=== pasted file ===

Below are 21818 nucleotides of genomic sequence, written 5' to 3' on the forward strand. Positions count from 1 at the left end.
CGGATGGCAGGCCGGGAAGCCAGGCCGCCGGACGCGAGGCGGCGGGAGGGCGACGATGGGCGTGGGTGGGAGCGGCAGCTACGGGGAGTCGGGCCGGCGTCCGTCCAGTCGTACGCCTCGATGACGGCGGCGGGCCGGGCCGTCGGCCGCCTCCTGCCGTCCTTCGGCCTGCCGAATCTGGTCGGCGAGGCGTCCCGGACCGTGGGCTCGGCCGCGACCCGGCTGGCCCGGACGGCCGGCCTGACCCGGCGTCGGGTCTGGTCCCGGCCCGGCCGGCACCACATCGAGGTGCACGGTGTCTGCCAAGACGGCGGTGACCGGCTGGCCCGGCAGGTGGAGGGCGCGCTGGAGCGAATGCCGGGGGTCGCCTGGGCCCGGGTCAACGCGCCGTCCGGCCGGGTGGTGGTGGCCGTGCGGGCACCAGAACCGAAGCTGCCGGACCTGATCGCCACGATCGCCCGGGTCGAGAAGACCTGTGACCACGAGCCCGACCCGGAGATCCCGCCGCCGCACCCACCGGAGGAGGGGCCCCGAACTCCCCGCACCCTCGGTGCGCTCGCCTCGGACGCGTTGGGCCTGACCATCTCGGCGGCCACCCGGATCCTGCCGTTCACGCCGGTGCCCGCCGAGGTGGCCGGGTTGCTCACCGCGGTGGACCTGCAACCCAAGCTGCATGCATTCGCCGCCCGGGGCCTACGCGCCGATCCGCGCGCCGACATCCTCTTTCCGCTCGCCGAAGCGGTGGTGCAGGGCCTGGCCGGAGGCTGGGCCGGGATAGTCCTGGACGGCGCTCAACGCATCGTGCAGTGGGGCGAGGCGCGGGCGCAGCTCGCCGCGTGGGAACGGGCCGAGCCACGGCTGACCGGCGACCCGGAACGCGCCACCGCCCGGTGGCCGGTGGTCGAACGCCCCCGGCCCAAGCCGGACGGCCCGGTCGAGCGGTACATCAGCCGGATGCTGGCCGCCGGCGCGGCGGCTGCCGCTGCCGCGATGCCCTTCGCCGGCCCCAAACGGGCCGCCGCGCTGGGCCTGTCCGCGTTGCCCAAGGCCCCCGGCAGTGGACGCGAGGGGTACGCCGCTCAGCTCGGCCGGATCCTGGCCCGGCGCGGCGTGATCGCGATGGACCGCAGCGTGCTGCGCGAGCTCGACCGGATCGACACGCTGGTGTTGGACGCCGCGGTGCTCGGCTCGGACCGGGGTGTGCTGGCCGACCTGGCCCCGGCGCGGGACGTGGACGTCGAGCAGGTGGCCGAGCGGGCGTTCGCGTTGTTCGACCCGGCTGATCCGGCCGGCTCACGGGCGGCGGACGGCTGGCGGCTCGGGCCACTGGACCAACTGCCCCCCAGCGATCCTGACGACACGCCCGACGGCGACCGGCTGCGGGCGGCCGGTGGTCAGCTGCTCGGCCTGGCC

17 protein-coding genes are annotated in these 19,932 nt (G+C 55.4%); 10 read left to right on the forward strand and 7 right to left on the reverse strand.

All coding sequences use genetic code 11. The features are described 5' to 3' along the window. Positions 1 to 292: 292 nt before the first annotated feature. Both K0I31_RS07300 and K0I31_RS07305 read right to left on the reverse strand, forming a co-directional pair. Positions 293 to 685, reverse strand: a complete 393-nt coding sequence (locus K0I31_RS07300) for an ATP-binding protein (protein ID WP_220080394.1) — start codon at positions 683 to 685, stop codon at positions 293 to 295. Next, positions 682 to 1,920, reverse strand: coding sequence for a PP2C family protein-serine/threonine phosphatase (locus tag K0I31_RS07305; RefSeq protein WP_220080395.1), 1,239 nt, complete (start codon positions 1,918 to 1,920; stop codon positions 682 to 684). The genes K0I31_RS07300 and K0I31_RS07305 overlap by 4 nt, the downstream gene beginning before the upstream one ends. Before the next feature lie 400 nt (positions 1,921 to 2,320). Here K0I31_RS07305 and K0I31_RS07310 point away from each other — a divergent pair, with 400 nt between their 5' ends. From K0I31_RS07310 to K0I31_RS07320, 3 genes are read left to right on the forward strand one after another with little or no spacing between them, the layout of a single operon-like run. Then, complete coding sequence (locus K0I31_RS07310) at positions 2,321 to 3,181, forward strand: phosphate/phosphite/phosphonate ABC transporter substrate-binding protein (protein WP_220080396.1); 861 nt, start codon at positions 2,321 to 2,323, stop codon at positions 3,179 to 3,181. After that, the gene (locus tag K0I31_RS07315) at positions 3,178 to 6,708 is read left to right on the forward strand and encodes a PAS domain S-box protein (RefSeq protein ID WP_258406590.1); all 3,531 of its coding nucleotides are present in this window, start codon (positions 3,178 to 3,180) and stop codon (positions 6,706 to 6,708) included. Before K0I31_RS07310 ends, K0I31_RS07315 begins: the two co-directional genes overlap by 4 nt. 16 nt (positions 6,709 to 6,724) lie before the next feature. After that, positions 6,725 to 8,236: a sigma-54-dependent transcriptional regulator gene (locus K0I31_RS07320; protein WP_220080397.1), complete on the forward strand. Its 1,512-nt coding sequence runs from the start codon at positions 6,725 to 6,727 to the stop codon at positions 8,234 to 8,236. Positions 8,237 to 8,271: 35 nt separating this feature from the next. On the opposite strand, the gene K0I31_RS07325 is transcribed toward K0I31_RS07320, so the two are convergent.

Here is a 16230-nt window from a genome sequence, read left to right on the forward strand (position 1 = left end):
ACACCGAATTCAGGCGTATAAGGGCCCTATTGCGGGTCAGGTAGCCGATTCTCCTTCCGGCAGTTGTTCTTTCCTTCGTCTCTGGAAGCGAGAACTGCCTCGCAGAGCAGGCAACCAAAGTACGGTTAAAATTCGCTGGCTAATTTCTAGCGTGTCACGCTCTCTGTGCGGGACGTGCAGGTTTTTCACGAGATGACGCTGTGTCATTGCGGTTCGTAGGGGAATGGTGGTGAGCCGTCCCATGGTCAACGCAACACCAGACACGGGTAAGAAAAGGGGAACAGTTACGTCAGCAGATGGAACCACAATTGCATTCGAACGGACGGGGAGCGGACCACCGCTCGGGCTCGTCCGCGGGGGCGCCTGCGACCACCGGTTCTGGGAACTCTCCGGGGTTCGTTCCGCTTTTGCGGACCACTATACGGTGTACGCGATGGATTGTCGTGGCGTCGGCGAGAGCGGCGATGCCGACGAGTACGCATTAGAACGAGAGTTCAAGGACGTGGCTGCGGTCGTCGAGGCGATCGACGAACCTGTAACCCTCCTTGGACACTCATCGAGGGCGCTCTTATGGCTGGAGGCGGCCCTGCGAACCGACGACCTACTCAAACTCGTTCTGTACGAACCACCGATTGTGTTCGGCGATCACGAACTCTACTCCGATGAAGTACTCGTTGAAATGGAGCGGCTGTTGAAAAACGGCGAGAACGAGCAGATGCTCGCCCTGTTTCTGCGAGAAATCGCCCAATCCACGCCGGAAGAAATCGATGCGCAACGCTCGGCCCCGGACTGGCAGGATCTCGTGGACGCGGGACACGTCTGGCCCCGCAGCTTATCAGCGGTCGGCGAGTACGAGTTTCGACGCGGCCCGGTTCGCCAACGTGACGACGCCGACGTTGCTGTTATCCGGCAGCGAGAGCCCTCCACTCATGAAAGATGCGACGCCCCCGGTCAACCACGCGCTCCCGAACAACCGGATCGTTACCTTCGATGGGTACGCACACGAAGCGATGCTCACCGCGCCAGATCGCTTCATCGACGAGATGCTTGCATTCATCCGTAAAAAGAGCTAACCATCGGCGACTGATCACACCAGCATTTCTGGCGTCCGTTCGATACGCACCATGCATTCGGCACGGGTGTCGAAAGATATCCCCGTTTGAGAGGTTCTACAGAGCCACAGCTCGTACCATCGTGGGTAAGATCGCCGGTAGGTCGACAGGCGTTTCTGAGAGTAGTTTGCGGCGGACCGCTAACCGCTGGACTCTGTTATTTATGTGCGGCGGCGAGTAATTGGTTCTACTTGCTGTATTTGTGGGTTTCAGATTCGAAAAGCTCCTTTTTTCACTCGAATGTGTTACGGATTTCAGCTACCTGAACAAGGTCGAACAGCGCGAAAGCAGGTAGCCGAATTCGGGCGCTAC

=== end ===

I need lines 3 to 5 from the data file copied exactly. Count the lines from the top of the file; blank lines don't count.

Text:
17 protein-coding genes are annotated in these 19,932 nt (G+C 55.4%); 10 read left to right on the forward strand and 7 right to left on the reverse strand.

All coding sequences use genetic code 11. The features are described 5' to 3' along the window. Positions 1 to 292: 292 nt before the first annotated feature. Both K0I31_RS07300 and K0I31_RS07305 read right to left on the reverse strand, forming a co-directional pair. Positions 293 to 685, reverse strand: a complete 393-nt coding sequence (locus K0I31_RS07300) for an ATP-binding protein (protein ID WP_220080394.1) — start codon at positions 683 to 685, stop codon at positions 293 to 295. Next, positions 682 to 1,920, reverse strand: coding sequence for a PP2C family protein-serine/threonine phosphatase (locus tag K0I31_RS07305; RefSeq protein WP_220080395.1), 1,239 nt, complete (start codon positions 1,918 to 1,920; stop codon positions 682 to 684). The genes K0I31_RS07300 and K0I31_RS07305 overlap by 4 nt, the downstream gene beginning before the upstream one ends. Before the next feature lie 400 nt (positions 1,921 to 2,320). Here K0I31_RS07305 and K0I31_RS07310 point away from each other — a divergent pair, with 400 nt between their 5' ends. From K0I31_RS07310 to K0I31_RS07320, 3 genes are read left to right on the forward strand one after another with little or no spacing between them, the layout of a single operon-like run. Then, complete coding sequence (locus K0I31_RS07310) at positions 2,321 to 3,181, forward strand: phosphate/phosphite/phosphonate ABC transporter substrate-binding protein (protein WP_220080396.1); 861 nt, start codon at positions 2,321 to 2,323, stop codon at positions 3,179 to 3,181. After that, the gene (locus tag K0I31_RS07315) at positions 3,178 to 6,708 is read left to right on the forward strand and encodes a PAS domain S-box protein (RefSeq protein ID WP_258406590.1); all 3,531 of its coding nucleotides are present in this window, start codon (positions 3,178 to 3,180) and stop codon (positions 6,706 to 6,708) included. Before K0I31_RS07310 ends, K0I31_RS07315 begins: the two co-directional genes overlap by 4 nt. 16 nt (positions 6,709 to 6,724) lie before the next feature. After that, positions 6,725 to 8,236: a sigma-54-dependent transcriptional regulator gene (locus K0I31_RS07320; protein WP_220080397.1), complete on the forward strand. Its 1,512-nt coding sequence runs from the start codon at positions 6,725 to 6,727 to the stop codon at positions 8,234 to 8,236. Positions 8,237 to 8,271: 35 nt separating this feature from the next. On the opposite strand, the gene K0I31_RS07325 is transcribed toward K0I31_RS07320, so the two are convergent.

Here is a 16230-nt window from a genome sequence, read left to right on the forward strand (position 1 = left end):